Since Oct 2018, Hong Kong Airport has been providing six slots to GA/BA each night between 1600-2059z. These 6 slots are available to all aircraft types, not just the ones currently exempted from the noise abatement regulations. This means that BBJ’s/ACJ’s/Lineage 1000/Globals/G650ER etc can now operate in and out of Hong Kong at night-time, subject to slot availability.

From 23 Sep 2019, you will be able to apply for these slots up to 14 days in advance online using the OCS system. You can also use the system to request any last-minute cancelled slots outside the night period, up to 2 days in advance. Getting your own access to this system can be a pain – but your trip support provider or local handler should have access, and can obtain airport slots for you.

So it appears that ops to Hong Kong are getting easier for GA/BA – although it’s still a tricky game. It’s now the world’s third busiest airport with over 1000 flights per day departing from its two runways, and congestion continues to be an issue.

You still need all of the following to be confirmed in advance: landing permit, parking, ground handling, and slots. All of these need to be applied for individually. We recommend applying in this order:

Landing Permit

This can be done whenever, but should probably be done first.
Civil Aviation Department (CAD)
Phone: +852 2910-6648, -6629


Severe congestion means this can often be problematic, although recent reports suggest the situation is improving. Parking is confirmed on a first-come-first-served basis, and can be applied for up to 30 days in advance. Ultimately, the earlier you apply the better.

However, parking requests for 5 days or more can sometimes be rejected, and overnight parking is often denied during busy periods. If this happens, unfortunately the best strategy is still to just keep making new applications until you get accepted! Once your parking is approved, you’ll receive a confirmation, and this must be given to your ground handler.
Hong Kong Airport Authority (HKAA)

Ground Handling

There are plenty of agents and handlers at VHHH, but only one dedicated FBO for BA/GA flights:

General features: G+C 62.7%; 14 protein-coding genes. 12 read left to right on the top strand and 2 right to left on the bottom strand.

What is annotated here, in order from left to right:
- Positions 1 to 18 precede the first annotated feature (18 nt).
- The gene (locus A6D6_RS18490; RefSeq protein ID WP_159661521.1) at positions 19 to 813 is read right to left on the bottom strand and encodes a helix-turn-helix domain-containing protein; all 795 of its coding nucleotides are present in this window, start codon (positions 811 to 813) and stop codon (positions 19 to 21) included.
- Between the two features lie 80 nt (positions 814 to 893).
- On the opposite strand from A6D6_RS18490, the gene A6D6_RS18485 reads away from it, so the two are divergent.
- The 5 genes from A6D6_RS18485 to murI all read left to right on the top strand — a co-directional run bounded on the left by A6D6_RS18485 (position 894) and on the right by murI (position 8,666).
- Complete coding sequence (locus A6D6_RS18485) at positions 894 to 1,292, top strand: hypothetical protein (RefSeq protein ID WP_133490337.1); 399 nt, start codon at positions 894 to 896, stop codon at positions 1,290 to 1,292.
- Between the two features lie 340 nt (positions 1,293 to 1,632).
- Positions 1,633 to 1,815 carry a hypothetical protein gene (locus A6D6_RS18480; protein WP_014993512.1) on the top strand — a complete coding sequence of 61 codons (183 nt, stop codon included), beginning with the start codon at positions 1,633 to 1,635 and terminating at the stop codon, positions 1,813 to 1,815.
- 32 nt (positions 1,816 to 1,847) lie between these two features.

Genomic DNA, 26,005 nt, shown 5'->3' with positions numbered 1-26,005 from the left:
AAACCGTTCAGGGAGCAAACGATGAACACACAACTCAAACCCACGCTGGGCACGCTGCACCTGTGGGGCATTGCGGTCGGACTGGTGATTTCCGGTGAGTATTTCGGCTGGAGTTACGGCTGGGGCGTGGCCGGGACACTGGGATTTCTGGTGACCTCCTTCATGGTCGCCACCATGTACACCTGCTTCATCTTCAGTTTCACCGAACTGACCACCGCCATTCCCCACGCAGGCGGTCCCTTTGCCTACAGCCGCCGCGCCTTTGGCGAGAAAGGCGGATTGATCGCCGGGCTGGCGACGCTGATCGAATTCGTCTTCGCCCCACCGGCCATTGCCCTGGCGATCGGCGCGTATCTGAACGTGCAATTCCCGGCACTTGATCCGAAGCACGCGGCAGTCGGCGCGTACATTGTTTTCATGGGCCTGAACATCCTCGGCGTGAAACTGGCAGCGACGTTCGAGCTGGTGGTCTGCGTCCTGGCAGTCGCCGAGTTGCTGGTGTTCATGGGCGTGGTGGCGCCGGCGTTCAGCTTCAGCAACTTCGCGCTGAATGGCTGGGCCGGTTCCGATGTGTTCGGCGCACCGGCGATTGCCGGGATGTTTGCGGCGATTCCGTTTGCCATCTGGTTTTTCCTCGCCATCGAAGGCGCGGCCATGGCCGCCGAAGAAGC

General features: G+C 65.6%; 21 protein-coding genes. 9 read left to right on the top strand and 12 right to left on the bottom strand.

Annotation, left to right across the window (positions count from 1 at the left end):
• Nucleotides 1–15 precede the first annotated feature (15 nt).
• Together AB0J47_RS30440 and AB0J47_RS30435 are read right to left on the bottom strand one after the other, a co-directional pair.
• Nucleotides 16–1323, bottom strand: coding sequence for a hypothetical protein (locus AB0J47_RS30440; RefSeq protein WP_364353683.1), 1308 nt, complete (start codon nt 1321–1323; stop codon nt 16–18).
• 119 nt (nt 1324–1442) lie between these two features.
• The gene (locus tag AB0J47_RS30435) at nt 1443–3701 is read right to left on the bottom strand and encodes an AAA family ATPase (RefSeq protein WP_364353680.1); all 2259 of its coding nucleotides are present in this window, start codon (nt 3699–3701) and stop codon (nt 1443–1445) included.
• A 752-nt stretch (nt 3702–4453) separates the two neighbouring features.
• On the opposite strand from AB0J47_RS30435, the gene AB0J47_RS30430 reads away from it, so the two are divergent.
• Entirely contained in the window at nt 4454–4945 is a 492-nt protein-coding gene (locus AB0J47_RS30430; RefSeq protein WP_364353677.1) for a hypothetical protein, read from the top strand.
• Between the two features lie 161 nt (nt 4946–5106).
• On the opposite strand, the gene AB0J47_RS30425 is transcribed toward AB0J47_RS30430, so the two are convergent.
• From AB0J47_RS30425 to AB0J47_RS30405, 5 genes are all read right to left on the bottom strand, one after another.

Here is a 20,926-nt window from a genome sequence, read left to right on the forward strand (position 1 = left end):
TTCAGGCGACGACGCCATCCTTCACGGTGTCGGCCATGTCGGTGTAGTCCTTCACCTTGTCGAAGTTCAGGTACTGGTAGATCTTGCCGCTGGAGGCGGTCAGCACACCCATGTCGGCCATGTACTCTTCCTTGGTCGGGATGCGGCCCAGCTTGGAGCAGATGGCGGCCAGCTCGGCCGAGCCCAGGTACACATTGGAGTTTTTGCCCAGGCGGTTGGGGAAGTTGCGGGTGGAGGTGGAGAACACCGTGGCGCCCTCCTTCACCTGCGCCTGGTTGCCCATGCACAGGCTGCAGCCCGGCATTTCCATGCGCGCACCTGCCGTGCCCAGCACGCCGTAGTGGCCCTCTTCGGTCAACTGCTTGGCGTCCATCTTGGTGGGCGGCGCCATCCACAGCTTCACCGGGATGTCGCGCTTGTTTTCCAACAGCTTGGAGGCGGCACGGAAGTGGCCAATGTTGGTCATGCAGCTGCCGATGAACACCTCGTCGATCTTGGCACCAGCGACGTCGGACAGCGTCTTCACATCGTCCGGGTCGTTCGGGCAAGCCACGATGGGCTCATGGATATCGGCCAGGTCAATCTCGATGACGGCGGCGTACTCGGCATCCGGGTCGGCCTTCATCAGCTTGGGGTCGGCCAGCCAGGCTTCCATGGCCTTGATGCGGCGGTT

Hong Kong Business Aviation Centre (HKBAC)
Phone: +852 2949 9000


Applications will only be considered 14 days prior to flight. Authorities monitor the slot system for intentional misuse – which could lead to operators being banned from using the system altogether. Other violations include any cancellations of outbound flights less than 72 hours before departure, and delays on the day by more than 2 hours – although any off-slot operations outside a tolerance of +/-20 minutes can still flag up for potential slot misuse.
Hong Kong Schedule Coordination Office (HKSCO)
Phone: +852 2910 6898

Other things worth knowing

  • Feb 2019: Hong Kong ATC started reducing separation from 3.5 NM to 3.0 NM – that means more chance of wake turbulence. In summary, the new advice is this: do NOT slow to less than 125kts on final approach speed to ensure that following traffic does not have to execute a go-around; and when landing on RWY 07L, make sure you get off the runway at taxiway A7 within 50 seconds.
  • Dec 2018: Hong Kong published an AIC saying that GA/BA aircraft are taking too long vacating the runway after landing. They want pilots to “consider minimizing braking to reduce the deceleration rate on the landing roll so as to be able to vacate runway expeditiously via the first available RET.”
  • Oct 2018: Following lobbying by AsBAA, the trial to increase the number of night-time slots available to GA/BA was extended until the end of March 2019, with 6 slots available instead of 4 as before.
  • Sep 2018: Chinese authorities launched the Bullet Train rail link between Guangzhou and Hong Kong. Travel time between the two cities is now approximately only 40 minutes (previously crews needed to take a ferry, or else face a long car journey!)
  • Jun 2018: Airport issued Notam A1792/18 prohibiting reduced or single engine taxi out – all engines must be started before commencement of taxi for takeoff.
  • Jun 2018: Hong Kong issued AIC 13/18 to remind operators to stick closely to ILS procedures for Runway 07/25.
  • Apr 2016: You now need RNP1 to operate to Hong Kong. 

Have you been through Hong Kong recently? We’d love to hear how it went! Drop us an email, or Opsgroup members can file a quick report on Airport Spy.

David Mumford

David Mumford

Opsgroup team member. International flight ops news hound.

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